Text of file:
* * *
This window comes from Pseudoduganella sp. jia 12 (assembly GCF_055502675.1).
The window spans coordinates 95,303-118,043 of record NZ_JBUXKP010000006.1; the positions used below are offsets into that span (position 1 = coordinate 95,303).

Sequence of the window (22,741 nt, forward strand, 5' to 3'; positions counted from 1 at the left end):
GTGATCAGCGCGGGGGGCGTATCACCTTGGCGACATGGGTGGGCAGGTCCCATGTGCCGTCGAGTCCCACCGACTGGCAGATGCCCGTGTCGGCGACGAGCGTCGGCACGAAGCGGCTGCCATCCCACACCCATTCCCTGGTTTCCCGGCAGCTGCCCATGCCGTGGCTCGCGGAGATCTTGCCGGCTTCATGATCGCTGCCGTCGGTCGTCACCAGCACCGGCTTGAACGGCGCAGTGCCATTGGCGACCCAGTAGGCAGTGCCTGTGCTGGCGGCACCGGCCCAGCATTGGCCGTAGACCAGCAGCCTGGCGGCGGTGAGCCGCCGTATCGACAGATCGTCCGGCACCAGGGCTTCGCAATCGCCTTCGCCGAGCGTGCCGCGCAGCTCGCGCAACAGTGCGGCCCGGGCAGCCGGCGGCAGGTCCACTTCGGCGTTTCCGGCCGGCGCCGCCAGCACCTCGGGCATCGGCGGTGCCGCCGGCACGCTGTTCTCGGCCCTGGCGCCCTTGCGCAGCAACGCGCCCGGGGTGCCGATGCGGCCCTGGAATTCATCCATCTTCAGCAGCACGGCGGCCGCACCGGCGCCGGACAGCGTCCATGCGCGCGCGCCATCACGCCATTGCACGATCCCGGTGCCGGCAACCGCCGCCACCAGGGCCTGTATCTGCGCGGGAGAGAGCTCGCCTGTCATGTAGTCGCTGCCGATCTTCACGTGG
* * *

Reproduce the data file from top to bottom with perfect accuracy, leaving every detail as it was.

This window comes from Pseudoduganella sp. jia 12 (assembly GCF_055502675.1).
The window spans coordinates 95,303-118,043 of record NZ_JBUXKP010000006.1; the positions used below are offsets into that span (position 1 = coordinate 95,303).

Sequence of the window (22,741 nt, forward strand, 5' to 3'; positions counted from 1 at the left end):
GTGATCAGCGCGGGGGGCGTATCACCTTGGCGACATGGGTGGGCAGGTCCCATGTGCCGTCGAGTCCCACCGACTGGCAGATGCCCGTGTCGGCGACGAGCGTCGGCACGAAGCGGCTGCCATCCCACACCCATTCCCTGGTTTCCCGGCAGCTGCCCATGCCGTGGCTCGCGGAGATCTTGCCGGCTTCATGATCGCTGCCGTCGGTCGTCACCAGCACCGGCTTGAACGGCGCAGTGCCATTGGCGACCCAGTAGGCAGTGCCTGTGCTGGCGGCACCGGCCCAGCATTGGCCGTAGACCAGCAGCCTGGCGGCGGTGAGCCGCCGTATCGACAGATCGTCCGGCACCAGGGCTTCGCAATCGCCTTCGCCGAGCGTGCCGCGCAGCTCGCGCAACAGTGCGGCCCGGGCAGCCGGCGGCAGGTCCACTTCGGCGTTTCCGGCCGGCGCCGCCAGCACCTCGGGCATCGGCGGTGCCGCCGGCACGCTGTTCTCGGCCCTGGCGCCCTTGCGCAGCAACGCGCCCGGGGTGCCGATGCGGCCCTGGAATTCATCCATCTTCAGCAGCACGGCGGCCGCACCGGCGCCGGACAGCGTCCATGCGCGCGCGCCATCACGCCATTGCACGATCCCGGTGCCGGCAACCGCCGCCACCAGGGCCTGTATCTGCGCGGGAGAGAGCTCGCCTGTCATGTAGTCGCTGCCGATCTTCACGTGG